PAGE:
It is estimated that roughly 8000 people in the U.S. turn 65 each day. Most citizens and permanent residents of the US are eligible for Medicare part A, Hospital Coverage, at age 65. Yet many remain unsure of the benefits and details of Medicare coverage, and what the procedure is for enrolling. If you or a loved one is turning 65 soon, it’s important to learn what to do for Medicare coverage. Sandy Furuya, Senior Accounting Manager at Wamhoff Financial Planning & Accounting Services, reviews this information.
1. You don’t get Medicare automatically – you must plan to become a Medicare beneficiary:
• Begin reviewing your Medicare options now. Don’t wait until you turn 65.
• Your enrollment period for Medicare includes a seven month window – three months before you turn 65, the month you turn 65, and three months after.
• If you enroll in the months prior to turning 65, you may start receiving benefits on the first day of the first month you turn 65.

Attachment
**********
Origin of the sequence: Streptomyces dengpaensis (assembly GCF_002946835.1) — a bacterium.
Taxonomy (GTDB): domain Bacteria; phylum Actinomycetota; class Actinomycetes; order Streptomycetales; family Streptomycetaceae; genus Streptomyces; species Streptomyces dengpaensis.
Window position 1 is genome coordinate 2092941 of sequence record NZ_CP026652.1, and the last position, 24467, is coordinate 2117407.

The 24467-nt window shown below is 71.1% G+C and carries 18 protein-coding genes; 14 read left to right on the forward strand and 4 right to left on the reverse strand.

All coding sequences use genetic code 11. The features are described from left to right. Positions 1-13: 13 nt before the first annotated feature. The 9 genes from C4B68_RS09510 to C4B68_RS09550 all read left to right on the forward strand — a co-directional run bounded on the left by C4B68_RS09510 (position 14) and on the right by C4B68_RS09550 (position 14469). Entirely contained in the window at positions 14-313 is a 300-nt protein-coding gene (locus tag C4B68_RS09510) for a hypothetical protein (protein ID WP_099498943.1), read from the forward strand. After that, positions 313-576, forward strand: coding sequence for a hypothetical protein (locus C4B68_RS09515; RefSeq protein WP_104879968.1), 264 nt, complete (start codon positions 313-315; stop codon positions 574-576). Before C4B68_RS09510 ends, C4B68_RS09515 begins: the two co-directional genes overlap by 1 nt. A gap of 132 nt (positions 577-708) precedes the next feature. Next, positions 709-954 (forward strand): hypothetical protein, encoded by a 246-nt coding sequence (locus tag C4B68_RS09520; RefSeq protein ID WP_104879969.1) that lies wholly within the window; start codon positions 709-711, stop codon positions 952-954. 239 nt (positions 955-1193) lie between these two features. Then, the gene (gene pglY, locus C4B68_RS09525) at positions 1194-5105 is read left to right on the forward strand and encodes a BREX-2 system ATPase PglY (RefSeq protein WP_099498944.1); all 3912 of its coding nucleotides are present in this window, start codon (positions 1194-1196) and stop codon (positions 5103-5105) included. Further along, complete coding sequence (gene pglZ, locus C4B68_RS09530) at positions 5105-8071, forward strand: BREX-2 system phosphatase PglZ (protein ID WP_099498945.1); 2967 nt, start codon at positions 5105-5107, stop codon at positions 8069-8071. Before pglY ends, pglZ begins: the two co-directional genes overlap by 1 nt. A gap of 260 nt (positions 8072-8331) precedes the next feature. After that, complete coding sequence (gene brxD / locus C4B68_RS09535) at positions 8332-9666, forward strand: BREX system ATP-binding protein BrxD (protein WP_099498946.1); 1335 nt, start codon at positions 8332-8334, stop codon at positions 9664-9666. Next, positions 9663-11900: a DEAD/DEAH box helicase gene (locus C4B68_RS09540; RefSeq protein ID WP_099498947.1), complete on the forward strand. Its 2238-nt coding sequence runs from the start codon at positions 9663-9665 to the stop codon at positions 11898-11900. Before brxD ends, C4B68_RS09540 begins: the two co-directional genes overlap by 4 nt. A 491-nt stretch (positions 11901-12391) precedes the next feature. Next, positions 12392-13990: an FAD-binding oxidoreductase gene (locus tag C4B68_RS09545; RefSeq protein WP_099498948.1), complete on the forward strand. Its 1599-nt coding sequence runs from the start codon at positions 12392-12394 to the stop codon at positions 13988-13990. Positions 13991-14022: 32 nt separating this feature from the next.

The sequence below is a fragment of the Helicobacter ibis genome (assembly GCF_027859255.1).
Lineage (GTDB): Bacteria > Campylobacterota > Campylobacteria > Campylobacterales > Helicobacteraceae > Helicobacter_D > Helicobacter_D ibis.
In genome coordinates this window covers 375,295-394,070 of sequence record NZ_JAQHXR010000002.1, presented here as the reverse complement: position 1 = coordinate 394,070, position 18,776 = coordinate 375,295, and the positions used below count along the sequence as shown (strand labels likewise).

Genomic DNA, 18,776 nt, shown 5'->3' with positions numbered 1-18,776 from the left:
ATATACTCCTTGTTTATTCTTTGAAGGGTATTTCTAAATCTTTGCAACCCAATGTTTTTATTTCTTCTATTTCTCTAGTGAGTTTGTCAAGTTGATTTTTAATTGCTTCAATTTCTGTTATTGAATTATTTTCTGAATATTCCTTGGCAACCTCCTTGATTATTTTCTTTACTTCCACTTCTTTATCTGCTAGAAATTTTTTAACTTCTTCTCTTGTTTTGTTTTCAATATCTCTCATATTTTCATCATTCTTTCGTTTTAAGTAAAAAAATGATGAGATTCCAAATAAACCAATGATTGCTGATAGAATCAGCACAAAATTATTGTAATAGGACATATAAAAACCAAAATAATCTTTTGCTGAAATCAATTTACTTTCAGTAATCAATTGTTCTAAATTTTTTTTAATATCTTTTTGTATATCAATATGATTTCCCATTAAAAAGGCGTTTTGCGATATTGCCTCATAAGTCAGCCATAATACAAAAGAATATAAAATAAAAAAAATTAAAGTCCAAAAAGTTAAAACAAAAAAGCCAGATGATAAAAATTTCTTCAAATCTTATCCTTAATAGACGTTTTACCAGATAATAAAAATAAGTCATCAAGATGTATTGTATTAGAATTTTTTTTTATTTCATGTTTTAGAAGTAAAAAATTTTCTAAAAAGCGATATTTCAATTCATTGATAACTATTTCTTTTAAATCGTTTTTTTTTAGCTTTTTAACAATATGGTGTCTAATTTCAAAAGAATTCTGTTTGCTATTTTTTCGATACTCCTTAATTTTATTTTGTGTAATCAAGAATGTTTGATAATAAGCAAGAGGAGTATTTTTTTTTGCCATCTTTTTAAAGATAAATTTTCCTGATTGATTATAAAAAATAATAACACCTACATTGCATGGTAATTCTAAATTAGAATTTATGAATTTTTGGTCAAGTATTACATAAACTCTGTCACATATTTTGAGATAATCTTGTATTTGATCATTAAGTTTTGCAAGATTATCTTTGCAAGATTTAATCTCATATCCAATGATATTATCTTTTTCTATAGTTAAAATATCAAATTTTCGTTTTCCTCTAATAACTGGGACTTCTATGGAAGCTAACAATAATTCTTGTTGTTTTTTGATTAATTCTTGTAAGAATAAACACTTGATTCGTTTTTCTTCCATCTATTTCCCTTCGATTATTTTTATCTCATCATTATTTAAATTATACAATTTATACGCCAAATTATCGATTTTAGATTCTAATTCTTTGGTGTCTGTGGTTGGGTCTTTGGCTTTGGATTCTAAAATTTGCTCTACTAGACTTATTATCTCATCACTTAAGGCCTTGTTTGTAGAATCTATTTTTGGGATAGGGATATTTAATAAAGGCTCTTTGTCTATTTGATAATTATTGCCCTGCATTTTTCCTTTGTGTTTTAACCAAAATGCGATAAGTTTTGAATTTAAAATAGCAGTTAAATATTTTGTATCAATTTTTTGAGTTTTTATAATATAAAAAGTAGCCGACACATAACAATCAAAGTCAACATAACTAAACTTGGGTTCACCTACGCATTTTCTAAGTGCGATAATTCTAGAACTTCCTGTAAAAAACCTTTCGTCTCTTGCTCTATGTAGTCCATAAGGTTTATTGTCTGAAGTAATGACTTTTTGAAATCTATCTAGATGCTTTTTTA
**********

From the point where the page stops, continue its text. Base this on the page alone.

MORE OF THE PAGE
• If you miss the seven month enrollment period, you will have to pay higher premiums for Part B.
2. The cost of Medicare:
• Medicare is not completely free.
• Only Medicare Part A, Hospital Insurance, is free.
• Medicare Part B comes with monthly premiums. Part B is the coverage that pays for doctor visits and services, and other medical needs.
• In 2013, the cost for Medicare Part B is $104.90 per month, if you enroll during the seven month enrollment period, for individuals who earn less than $85,000 per year or couples who earn less than $170,000 per year.
• Premiums will be higher for those who miss the enrollment period, and for those who make more than the amounts listed above.
3. What Medicare covers:
• Neither Medicare Part A or Part B provides 100% coverage.
• Part A helps cover inpatient hospital care, skilled nursing facilities, hospice and home health care.
• Part B helps cover doctor visits, outpatient care, equipment, home health, and some preventive care.
• Prescription drugs are not covered.
• Medicare Advantage Plans, Medicare Supplement policies, and prescription drug plans are recommended to help remedy the gaps in coverage.
4. How to apply:
• Apply online at www.socialsecurity.gov. This is the easiest way to apply!
• You may apply in person at your local social security office, but you do not have to apply in person.